Tales of the Alhambra: To which are Added Legends of the Conquest of Spain

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Baudry's European Library, 1840 - 346 pages
 

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Page 19 - When one looks upon the fairy traces of the peristyles, and the apparently fragile fretwork of the walls, it is difficult to believe that so much has survived the wear and tear of centuries, the shocks of earthquakes, the violence of war, and the quiet, though no less baneful, pilferings of the tasteful...
Page 1 - Many are apt to picture Spain to their imaginations as a soft southern region, decked out with all the luxuriant charms of voluptuous Italy. On the contrary, though there are exceptions in some of the maritime provinces, yet, for the greater part, it is a stern, melancholy country, with rugged mountains, and long sweeping plains, destitute of trees, and indescribably silent and lonesome, partaking of the savage and solitary character of Africa.
Page 2 - I better understand the proud, hardy, frugal, and abstemious Spaniard, his manly defiance of hardships, and contempt of effeminate indulgences, since I have seen the country he inhabits. There is something, too, in the sternly simple features of the Spanish landscape, that impresses on the soul a feeling of sublimity. The immense plains of the Castiles and of La Mancha, extending as far as the eye can reach, derive an interest from their very nakedness and immensity, and have something of the solemn...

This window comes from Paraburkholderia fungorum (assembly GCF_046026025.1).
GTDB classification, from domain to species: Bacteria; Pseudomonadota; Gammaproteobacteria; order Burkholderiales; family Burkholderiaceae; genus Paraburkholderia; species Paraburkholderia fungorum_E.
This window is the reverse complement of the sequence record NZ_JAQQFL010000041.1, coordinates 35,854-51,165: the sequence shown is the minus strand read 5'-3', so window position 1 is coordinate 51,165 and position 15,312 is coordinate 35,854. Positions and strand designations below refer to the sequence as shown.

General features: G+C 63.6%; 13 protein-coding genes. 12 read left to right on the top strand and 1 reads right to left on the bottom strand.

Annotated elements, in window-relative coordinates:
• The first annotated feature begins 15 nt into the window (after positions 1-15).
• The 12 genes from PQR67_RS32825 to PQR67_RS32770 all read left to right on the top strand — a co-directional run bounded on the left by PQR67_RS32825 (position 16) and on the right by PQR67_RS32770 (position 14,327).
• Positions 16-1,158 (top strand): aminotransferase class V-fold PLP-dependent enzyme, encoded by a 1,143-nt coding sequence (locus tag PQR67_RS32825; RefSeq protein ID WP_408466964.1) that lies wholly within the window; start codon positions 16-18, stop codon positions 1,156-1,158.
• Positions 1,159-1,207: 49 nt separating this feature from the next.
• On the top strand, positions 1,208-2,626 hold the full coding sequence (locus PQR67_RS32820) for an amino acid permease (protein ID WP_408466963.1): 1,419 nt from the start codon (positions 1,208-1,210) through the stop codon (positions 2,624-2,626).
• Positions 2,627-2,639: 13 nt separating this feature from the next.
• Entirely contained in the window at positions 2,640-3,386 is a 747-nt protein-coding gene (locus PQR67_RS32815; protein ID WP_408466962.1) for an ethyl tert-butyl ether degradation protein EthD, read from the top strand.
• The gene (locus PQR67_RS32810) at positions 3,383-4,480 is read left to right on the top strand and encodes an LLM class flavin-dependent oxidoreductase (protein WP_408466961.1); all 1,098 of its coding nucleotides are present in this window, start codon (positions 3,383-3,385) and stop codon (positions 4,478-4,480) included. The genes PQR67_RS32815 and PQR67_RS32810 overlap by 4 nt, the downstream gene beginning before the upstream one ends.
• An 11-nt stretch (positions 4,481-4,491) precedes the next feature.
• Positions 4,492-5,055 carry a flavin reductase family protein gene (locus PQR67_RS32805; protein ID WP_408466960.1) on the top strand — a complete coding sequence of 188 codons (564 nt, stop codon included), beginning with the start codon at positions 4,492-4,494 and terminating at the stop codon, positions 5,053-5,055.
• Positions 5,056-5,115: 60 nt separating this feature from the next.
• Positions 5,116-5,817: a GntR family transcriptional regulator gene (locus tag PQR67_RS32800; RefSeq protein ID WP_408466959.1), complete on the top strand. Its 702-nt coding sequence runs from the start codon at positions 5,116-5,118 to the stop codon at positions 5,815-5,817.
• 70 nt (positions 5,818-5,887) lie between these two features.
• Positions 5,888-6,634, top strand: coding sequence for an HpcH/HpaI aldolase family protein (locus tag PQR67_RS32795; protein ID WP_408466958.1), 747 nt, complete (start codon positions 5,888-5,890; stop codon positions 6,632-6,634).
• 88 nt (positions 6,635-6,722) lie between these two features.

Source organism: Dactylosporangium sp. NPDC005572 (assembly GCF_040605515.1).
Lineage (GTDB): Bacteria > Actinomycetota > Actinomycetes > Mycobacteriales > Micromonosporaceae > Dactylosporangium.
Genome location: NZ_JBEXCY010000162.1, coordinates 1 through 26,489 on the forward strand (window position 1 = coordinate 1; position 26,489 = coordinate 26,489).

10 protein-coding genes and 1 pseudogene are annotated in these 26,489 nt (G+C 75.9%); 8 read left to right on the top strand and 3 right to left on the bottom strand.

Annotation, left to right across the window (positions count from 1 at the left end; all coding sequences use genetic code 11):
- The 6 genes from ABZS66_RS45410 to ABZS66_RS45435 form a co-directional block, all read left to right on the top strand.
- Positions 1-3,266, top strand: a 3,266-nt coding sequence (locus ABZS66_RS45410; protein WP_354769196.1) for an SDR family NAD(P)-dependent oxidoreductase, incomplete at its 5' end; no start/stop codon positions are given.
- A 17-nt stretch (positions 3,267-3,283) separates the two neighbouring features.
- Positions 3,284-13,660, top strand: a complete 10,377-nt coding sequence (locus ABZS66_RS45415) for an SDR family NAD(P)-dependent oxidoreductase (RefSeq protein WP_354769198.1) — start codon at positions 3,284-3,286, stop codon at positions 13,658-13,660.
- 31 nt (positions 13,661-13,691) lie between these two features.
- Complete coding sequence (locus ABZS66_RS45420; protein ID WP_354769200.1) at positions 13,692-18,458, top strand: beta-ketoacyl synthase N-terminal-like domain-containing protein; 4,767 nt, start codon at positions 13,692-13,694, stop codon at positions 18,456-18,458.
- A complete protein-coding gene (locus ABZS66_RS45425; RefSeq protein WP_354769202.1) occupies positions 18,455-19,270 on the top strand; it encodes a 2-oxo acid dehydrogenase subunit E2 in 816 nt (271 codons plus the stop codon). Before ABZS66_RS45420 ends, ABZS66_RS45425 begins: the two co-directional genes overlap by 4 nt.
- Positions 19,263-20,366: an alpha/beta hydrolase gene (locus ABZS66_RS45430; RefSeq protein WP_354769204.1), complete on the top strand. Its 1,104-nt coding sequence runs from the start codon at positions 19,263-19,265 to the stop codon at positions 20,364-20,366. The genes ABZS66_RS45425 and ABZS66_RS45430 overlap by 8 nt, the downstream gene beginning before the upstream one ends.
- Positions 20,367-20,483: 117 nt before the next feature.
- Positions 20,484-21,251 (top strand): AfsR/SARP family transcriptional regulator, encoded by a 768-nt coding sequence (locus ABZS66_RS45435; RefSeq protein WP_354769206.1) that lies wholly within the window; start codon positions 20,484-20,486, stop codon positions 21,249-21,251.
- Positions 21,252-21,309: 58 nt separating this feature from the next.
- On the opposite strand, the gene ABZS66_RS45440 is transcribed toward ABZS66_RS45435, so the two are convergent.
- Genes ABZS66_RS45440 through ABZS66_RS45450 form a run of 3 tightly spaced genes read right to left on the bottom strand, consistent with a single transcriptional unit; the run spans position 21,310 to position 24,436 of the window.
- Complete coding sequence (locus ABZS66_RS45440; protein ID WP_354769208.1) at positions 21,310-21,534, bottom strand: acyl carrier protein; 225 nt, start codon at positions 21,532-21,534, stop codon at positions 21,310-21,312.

Page 58 - Granada, who kept all the saints' days and holidays, and Saint Monday into the bargain, and yet, with all his devotion, he grew poorer and poorer, and could scarcely earn bread for his numerous family. One night he was roused from his first sleep by a knocking at his door. He opened it, and beheld before him a tall meagre, cadaverous-looking priest.
Page 141 - Peregil, and they sank deeper and deeper into his thoughts as he returned alone down the darkling avenues. ' ' If, after all, there should be treasure hid beneath that tower —and if the scroll I left with the Moor should enable me to get at it !" In the sudden ecstasy of the thought he had well nigh let fall his water-jar. That night he tumbled and tossed, and could scarcely get a wink of sleep for the thoughts that were bewildering his brain. In the morning, bright and early, he repaired to the...
Page 22 - An abundant supply of water, brought from the mountains by old Moorish aqueducts, circulates throughout the palace, supplying its baths and fishpools, sparkling in jets within its halls, or murmuring in channels along the marble pavements. When it has paid its tribute to the royal pile, and visited its gardens and pastures, it flows down the long avenue leading to the city, tinkling in rills, gushing in fountains, and maintaining a perpetual verdure in those groves that embower and beautify the whole...

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